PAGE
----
Biodiesel Set to Take off at Miami Airport

In what could turn out to be fairly large application of biodiesel fueling, the U.S. Department of Energy and the Florida Energy Office are teaming up to test the clean fuel as an alternative to regular diesel at the Miami International Airport. Researchers are examining the prospect of using the bio-based fuel, made from vegetables, oil and fats, to power baggage handling and ground support equipment at Florida’s busiest airport.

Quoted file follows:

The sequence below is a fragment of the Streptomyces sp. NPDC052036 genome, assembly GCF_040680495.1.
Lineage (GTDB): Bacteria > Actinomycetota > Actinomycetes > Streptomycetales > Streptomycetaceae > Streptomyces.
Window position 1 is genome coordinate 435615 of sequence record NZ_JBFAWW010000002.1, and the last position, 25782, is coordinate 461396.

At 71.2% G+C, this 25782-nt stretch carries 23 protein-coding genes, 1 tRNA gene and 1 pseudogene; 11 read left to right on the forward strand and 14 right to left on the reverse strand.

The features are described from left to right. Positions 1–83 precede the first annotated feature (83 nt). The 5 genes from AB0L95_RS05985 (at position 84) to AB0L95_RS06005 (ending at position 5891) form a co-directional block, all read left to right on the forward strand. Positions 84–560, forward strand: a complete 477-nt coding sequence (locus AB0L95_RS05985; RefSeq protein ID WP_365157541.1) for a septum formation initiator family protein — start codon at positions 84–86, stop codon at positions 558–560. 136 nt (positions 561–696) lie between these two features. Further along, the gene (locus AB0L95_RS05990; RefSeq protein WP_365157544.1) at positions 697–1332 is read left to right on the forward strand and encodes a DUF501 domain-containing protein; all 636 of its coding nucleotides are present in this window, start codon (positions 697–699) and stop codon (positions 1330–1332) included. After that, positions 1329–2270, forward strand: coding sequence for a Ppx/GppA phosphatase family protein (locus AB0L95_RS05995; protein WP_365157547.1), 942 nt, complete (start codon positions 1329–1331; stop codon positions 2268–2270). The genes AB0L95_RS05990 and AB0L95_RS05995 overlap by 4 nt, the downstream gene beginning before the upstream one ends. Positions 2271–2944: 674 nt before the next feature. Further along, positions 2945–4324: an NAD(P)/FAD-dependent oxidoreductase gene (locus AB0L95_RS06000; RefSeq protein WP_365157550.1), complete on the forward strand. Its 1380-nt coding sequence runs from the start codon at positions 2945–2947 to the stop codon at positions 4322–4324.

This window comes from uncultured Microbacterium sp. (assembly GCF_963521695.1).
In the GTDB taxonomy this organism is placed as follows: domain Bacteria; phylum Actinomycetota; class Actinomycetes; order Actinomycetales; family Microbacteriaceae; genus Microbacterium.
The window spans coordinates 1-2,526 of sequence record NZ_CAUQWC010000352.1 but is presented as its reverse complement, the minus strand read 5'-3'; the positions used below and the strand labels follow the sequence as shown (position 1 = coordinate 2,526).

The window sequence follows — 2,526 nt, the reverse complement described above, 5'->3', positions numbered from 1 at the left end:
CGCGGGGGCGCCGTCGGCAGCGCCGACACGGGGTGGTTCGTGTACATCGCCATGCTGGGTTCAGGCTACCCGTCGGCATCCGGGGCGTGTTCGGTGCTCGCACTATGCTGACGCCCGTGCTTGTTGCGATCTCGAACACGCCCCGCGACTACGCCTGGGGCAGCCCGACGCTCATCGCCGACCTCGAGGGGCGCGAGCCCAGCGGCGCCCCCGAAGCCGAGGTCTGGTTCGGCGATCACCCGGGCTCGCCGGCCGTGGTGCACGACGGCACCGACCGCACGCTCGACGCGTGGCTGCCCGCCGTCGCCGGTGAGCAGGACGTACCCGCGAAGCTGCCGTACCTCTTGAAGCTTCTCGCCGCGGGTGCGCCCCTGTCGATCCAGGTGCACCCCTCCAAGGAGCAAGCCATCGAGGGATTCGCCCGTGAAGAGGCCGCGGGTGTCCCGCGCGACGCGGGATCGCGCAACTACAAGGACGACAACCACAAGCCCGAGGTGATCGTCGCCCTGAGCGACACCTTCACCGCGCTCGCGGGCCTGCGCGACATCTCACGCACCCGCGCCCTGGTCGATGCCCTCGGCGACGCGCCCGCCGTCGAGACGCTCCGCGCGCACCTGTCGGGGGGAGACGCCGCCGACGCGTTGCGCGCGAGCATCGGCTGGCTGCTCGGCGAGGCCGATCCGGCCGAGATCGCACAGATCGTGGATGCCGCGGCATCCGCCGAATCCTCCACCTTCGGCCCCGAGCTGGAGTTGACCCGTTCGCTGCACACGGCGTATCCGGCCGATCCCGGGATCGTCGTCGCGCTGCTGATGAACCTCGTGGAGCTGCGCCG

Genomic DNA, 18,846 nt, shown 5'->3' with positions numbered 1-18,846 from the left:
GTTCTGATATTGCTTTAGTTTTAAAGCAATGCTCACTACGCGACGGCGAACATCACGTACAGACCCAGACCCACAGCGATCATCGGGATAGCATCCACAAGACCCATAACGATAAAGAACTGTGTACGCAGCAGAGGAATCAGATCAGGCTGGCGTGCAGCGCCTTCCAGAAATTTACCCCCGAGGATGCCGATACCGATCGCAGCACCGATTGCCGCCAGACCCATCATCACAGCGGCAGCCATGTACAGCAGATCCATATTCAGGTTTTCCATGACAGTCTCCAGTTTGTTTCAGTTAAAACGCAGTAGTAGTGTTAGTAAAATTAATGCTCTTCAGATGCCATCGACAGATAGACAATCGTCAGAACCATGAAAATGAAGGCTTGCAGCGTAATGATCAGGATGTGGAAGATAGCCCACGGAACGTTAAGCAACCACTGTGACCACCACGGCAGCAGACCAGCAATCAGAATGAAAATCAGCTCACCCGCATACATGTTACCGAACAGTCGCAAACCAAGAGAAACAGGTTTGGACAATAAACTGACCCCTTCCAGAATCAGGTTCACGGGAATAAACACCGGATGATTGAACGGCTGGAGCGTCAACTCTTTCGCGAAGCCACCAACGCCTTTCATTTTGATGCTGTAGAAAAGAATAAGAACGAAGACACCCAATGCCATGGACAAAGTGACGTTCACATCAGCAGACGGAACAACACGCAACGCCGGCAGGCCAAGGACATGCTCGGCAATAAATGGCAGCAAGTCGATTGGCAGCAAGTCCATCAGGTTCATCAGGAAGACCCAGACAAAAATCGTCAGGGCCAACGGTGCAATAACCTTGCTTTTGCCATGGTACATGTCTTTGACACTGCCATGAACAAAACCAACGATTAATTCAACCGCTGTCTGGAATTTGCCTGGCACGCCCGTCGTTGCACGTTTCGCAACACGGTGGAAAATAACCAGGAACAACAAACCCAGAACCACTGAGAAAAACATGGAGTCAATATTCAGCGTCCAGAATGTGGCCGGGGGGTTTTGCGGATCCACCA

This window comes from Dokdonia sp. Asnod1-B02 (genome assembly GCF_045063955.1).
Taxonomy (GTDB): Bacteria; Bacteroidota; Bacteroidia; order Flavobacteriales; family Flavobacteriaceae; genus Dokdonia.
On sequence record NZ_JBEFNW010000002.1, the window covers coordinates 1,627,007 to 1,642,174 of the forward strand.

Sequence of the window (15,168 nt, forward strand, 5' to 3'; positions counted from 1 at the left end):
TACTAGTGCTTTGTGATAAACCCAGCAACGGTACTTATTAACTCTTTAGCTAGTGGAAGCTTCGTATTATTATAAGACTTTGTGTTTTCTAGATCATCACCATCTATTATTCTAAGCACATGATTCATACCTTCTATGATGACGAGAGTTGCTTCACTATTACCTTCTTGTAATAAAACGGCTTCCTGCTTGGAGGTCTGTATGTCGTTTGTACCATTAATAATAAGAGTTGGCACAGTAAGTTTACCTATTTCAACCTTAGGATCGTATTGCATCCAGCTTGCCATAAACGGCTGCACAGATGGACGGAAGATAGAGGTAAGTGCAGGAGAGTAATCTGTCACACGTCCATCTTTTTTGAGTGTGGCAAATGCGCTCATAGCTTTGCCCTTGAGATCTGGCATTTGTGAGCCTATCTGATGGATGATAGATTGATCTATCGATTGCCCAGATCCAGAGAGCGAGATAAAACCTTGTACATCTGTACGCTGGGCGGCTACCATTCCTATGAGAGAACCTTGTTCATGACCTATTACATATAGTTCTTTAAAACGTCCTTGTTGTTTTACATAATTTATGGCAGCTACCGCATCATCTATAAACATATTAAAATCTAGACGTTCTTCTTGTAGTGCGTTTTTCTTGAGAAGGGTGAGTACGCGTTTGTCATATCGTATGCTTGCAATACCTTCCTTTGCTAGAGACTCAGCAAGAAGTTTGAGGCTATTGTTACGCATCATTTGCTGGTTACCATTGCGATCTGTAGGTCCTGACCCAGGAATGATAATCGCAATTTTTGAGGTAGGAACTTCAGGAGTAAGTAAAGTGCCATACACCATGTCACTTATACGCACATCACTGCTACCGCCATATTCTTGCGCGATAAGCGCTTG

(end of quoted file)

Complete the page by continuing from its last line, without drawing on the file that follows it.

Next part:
Tallahassee, Florida – April 19, 2004 [SolarAccess.com] In what could turn out to be a rather large application of biodiesel fueling, the U.S. Department of Energy and the Florida Energy Office are teaming up to test the clean fuel as an alternative to regular diesel at the Miami International Airport. Researchers are examining the prospect of using the bio-based fuel, made from vegetables, oil and fats, to power baggage handling and ground support equipment at Florida’s busiest airport. “Florida is preparing for future growth and energy demands by exploring alternative, cleaner fuels,” said Department of Environmental Protection Secretary Colleen M. Castille. “Using ‘green’ fuel to operate everyday equipment at major commercial centers reduces reliance on petroleum and protects air quality.” The Florida Energy Office, together with Gold Coast Clean Cities Coalition and the Miami Dade Aviation Department, will assess the feasibility of replacing diesel with biodiesel fuel in baggage transport equipment and fuel trucks. The $54,000 project will also assess the market potential for biodiesel, explore its compatibility with current systems and test fuel quality, performance and storage requirements. “This project will increase our knowledge of biodiesel fuel for future statewide applications,” said Department of Community Affairs Secretary Thaddeus Cohen. “Through this research we hope to discover new ways in which communities can prepare for growth and protect their environment.” Among the top national and international airports in freight, cargo and passenger traffic, Miami International is located in one of the country’s fastest growing regions. Over the next two decades, projected growth in South Florida is expected to increase the airport’s petroleum needs dramatically. Biodiesel may help the airport meet its 10 percent petroleum reduction goal. According to Florida’s The Department of Environmental Protection (DEP), Biodiesel yields 280 percent more energy then petroleum diesel fuel, while producing 47 percent fewer exhaust emissions. The DEP is using biodiesel to operate seven field trucks that tow tractors and heavy equipment over the 110-mile Cross Florida Greenway. The average vehicle travels more than 300 miles a week.
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